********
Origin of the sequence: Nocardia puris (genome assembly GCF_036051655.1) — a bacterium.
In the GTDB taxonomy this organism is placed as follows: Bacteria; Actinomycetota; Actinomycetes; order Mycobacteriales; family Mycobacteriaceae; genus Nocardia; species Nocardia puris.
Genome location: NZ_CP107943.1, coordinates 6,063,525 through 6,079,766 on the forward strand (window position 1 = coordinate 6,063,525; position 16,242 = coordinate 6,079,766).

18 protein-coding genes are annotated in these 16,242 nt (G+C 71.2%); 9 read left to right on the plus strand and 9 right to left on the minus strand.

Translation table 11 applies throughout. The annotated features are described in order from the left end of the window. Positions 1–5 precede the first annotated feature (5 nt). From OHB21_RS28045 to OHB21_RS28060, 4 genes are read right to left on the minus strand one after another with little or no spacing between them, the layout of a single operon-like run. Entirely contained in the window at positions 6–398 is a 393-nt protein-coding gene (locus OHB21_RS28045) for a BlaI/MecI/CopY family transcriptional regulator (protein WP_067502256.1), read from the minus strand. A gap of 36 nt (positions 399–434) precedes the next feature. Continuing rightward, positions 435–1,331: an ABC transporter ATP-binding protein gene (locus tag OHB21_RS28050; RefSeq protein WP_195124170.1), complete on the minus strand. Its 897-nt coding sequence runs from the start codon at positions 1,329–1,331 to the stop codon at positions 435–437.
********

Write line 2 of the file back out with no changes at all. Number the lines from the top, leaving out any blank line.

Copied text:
In the GTDB taxonomy this organism is placed as follows: Bacteria; Actinomycetota; Actinomycetes; order Mycobacteriales; family Mycobacteriaceae; genus Nocardia; species Nocardia puris.